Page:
I wish I had thought of this when my children were little, I would have done one every year just to see how big their handprints got over time!

You don’t have to use special materials if you don’t have them. You can just use regular paint on a t-shirt your child already has.

Best Ages for This Activity

Zero to five

How to Make It

You will need

  • A white t-shirt your child can wear.
  • Red fabric paint (fabric paint resists many washes so your child can wear their masterpiece on other occasions too. If you don’t have red fabric paint, or if you plan to wear the t-shirt just once for Canada Day, just use red paint instead which costs less, but remember that you cannot wash it!)

Let’s Get Started!

  • Invite your child to make their own t-shirts to wear on Canada Day. Show them how it would look like:

  • Tell them they can use their handprint instead for the leaf.
  • Start with the handprint: help your child paint their left hand red (they will love this part. You can talk about how the paint feels on their hand. This is a good sensory learning experience):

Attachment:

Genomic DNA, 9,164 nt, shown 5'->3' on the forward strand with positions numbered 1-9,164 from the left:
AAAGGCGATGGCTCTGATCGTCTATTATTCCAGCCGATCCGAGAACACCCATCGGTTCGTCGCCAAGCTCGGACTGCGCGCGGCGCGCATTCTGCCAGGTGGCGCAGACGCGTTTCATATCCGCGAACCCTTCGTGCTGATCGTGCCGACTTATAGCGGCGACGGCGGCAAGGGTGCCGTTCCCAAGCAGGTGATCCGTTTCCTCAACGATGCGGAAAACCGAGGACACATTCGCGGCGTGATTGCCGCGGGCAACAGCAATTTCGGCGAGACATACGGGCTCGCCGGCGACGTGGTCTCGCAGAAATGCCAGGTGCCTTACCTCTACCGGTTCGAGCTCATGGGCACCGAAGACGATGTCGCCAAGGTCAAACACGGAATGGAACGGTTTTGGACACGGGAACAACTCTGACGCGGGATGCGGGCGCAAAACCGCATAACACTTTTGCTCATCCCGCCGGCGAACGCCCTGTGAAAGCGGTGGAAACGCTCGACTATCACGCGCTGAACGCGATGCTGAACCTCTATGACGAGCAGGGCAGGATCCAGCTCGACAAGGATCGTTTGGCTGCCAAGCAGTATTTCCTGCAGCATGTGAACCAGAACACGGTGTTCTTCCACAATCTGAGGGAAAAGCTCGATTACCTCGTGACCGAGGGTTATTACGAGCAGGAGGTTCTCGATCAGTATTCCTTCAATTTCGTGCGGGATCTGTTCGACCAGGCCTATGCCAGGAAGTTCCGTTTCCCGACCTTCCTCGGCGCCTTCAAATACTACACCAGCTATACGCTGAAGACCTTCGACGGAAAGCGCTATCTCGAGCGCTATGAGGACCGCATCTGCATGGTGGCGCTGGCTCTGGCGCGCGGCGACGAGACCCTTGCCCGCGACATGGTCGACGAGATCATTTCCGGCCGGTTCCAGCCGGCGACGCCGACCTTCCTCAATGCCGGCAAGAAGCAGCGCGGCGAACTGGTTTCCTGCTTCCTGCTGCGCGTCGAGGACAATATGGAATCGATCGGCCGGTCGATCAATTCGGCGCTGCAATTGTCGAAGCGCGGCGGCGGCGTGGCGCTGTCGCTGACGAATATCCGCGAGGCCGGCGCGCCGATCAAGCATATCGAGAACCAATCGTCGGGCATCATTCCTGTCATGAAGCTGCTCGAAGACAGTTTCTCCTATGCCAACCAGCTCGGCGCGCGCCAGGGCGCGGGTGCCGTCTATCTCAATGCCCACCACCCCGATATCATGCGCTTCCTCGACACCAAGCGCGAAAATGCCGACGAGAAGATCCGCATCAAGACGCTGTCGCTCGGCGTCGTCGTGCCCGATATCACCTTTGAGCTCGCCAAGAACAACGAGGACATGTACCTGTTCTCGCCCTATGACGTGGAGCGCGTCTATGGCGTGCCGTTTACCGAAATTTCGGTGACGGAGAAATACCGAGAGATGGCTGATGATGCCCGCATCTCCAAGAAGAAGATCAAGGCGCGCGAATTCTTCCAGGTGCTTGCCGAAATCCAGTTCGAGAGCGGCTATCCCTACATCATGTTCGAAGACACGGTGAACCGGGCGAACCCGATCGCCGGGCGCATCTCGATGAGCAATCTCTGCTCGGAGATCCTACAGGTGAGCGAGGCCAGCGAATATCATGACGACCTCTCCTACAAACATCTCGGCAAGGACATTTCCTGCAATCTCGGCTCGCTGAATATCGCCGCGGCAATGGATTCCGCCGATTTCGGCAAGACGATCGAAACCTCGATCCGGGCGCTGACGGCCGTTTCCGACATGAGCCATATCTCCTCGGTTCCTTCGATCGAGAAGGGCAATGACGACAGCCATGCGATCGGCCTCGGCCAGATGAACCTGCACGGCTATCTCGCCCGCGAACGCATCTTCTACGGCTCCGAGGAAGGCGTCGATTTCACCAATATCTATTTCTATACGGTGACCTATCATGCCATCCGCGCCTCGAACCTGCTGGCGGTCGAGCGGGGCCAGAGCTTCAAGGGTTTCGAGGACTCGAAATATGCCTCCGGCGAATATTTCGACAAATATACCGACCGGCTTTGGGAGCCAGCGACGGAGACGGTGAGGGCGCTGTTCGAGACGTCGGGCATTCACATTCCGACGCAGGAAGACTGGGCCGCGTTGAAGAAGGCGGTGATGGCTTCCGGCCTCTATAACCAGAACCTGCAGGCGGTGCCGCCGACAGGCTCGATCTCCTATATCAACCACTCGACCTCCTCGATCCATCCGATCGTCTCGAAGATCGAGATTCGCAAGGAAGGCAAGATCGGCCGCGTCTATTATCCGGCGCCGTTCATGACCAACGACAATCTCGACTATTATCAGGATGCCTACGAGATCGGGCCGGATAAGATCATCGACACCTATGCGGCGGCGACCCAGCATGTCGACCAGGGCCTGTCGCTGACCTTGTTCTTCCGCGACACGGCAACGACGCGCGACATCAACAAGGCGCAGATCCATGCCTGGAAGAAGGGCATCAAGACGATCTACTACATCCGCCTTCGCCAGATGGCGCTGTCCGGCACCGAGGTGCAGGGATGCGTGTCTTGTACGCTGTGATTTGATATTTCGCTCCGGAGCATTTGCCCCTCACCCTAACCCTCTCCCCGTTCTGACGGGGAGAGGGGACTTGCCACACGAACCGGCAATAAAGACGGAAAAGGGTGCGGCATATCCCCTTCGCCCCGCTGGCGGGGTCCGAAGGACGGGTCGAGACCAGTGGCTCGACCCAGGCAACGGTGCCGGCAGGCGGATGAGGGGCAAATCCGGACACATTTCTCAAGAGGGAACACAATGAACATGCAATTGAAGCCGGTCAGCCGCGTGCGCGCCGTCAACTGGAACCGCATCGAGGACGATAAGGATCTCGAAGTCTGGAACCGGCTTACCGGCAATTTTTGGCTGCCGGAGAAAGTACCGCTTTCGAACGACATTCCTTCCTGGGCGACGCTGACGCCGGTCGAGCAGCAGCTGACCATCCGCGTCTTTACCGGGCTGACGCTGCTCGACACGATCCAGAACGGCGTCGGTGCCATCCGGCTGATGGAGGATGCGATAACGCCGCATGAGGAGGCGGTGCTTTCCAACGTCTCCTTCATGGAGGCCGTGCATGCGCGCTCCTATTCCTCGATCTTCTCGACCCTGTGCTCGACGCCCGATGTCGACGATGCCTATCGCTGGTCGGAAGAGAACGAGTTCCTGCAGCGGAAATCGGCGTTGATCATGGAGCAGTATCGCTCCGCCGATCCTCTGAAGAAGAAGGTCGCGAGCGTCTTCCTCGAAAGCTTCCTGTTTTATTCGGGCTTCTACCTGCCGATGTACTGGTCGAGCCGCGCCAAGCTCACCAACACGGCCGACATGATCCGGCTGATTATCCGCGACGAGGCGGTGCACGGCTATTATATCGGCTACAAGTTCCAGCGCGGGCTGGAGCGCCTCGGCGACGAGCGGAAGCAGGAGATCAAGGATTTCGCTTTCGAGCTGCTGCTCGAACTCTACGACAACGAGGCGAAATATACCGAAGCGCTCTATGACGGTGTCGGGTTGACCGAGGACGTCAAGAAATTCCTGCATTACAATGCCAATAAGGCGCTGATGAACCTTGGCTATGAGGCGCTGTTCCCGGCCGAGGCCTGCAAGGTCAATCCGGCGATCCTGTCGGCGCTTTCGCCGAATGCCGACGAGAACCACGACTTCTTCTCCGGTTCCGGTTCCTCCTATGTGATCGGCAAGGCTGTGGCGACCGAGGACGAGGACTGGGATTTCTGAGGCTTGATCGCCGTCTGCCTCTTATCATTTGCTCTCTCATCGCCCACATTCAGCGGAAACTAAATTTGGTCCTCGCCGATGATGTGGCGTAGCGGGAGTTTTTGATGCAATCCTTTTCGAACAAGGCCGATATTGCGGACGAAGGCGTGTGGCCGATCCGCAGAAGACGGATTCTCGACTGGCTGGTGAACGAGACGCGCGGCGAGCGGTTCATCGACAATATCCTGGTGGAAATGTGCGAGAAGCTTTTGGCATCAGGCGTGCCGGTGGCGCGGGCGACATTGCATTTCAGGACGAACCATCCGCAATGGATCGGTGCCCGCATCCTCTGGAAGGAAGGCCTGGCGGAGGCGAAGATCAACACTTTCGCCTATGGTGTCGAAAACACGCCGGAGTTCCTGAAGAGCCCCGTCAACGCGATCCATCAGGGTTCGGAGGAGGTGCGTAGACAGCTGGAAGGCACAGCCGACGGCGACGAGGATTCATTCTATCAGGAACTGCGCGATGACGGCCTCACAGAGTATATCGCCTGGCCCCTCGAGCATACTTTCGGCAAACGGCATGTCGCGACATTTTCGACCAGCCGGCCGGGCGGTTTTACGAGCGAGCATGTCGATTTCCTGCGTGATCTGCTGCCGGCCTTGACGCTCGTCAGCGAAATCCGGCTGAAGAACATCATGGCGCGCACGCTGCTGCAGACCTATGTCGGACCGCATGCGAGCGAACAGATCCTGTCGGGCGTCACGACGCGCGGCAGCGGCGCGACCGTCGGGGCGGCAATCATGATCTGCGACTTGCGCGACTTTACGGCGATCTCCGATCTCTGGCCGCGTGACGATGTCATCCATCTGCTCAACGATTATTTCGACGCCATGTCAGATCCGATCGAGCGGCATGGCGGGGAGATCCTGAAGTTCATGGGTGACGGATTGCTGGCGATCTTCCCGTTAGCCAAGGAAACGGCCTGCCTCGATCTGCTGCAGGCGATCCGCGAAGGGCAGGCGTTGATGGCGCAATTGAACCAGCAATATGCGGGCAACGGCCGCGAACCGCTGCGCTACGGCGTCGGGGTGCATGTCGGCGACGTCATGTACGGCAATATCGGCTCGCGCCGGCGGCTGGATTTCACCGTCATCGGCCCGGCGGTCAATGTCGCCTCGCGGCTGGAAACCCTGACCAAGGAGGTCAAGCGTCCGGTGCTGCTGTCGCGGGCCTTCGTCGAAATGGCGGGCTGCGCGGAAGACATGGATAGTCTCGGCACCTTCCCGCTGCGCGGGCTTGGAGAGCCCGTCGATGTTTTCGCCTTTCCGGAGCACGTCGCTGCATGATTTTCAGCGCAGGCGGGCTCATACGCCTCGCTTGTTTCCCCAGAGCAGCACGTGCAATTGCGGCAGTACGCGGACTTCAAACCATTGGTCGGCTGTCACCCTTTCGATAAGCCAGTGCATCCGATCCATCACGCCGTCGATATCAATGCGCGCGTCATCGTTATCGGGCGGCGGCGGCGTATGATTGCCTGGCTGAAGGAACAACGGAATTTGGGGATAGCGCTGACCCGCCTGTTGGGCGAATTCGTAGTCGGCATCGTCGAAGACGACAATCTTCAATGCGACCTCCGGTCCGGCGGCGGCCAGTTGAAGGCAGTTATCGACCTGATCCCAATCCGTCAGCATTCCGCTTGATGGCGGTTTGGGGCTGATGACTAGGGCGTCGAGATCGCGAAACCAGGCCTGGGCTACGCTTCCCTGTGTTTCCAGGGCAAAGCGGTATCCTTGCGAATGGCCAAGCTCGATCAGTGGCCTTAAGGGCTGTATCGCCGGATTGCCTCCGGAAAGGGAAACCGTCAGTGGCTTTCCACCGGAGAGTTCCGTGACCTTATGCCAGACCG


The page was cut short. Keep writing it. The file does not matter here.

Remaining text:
• Help your child place their handprint in the top center of the white t-shirt. Talk about what the center is (the middle) and help them figure out how to ensure their handprint will be in the centre, rather than guiding their hand towards it. This will teach them mathematics.
  •  Once they make their handprint, ask them what else is missing to make the Canadian flag (assuming their handprint is the maple leaf).
  • Paint the two red strips on the side of the t-shirt, just like in the picture:

  • And voilà! Let it dry and wear it proudly all day.

Learning Opportunities

Children will learn S.T.E.M. while mathematically figuring out how to recreate the flag on their shirt. This activity also requires hand-eye coordination skills and fine motor skills, a precursor to writing. It is also a good sensory learning activity.

Doing this activity together also is a great opportunity for you and your child to connect and to learn about this holiday.  You can talk about Canada’s birthday, and share some of our country’s history.

Making their own “clothes” to wear and cleaning the workspace (and their very messy hand) afterwards are essential life skills.

Extended Learning Opportunities

Your child could make t-shirts for you to wear as well as for themselves, giving them an opportunity to contribute.

CEFA tip: Remember to let your child do as much of the process as they are capable of.

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